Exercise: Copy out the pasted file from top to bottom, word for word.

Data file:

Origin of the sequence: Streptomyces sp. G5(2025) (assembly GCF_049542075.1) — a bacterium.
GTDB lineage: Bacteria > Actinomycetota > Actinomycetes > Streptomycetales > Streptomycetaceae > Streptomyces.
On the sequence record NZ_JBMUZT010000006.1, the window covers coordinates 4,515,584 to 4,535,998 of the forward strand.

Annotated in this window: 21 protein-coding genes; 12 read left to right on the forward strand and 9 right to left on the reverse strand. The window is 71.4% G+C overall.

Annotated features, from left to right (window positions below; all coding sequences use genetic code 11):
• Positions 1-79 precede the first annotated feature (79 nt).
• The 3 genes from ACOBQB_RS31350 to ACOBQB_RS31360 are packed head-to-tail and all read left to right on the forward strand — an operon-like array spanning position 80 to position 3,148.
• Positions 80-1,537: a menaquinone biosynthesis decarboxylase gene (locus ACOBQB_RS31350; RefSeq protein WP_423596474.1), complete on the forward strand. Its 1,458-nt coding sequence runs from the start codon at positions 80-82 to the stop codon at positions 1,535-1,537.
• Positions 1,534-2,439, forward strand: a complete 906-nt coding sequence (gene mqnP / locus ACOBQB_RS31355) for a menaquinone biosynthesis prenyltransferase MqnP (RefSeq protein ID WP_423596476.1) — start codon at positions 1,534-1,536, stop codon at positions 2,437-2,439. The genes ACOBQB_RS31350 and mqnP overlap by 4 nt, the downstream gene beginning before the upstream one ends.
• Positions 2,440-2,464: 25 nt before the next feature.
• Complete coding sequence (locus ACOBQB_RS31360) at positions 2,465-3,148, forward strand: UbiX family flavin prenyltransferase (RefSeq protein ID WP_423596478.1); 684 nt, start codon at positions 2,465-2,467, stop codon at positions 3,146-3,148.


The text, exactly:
Origin of the sequence: Streptomyces sp. G5(2025) (assembly GCF_049542075.1) — a bacterium.
GTDB lineage: Bacteria > Actinomycetota > Actinomycetes > Streptomycetales > Streptomycetaceae > Streptomyces.
On the sequence record NZ_JBMUZT010000006.1, the window covers coordinates 4,515,584 to 4,535,998 of the forward strand.

Annotated in this window: 21 protein-coding genes; 12 read left to right on the forward strand and 9 right to left on the reverse strand. The window is 71.4% G+C overall.

Annotated features, from left to right (window positions below; all coding sequences use genetic code 11):
• Positions 1-79 precede the first annotated feature (79 nt).
• The 3 genes from ACOBQB_RS31350 to ACOBQB_RS31360 are packed head-to-tail and all read left to right on the forward strand — an operon-like array spanning position 80 to position 3,148.
• Positions 80-1,537: a menaquinone biosynthesis decarboxylase gene (locus ACOBQB_RS31350; RefSeq protein WP_423596474.1), complete on the forward strand. Its 1,458-nt coding sequence runs from the start codon at positions 80-82 to the stop codon at positions 1,535-1,537.
• Positions 1,534-2,439, forward strand: a complete 906-nt coding sequence (gene mqnP / locus ACOBQB_RS31355) for a menaquinone biosynthesis prenyltransferase MqnP (RefSeq protein ID WP_423596476.1) — start codon at positions 1,534-1,536, stop codon at positions 2,437-2,439. The genes ACOBQB_RS31350 and mqnP overlap by 4 nt, the downstream gene beginning before the upstream one ends.
• Positions 2,440-2,464: 25 nt before the next feature.
• Complete coding sequence (locus ACOBQB_RS31360) at positions 2,465-3,148, forward strand: UbiX family flavin prenyltransferase (RefSeq protein ID WP_423596478.1); 684 nt, start codon at positions 2,465-2,467, stop codon at positions 3,146-3,148.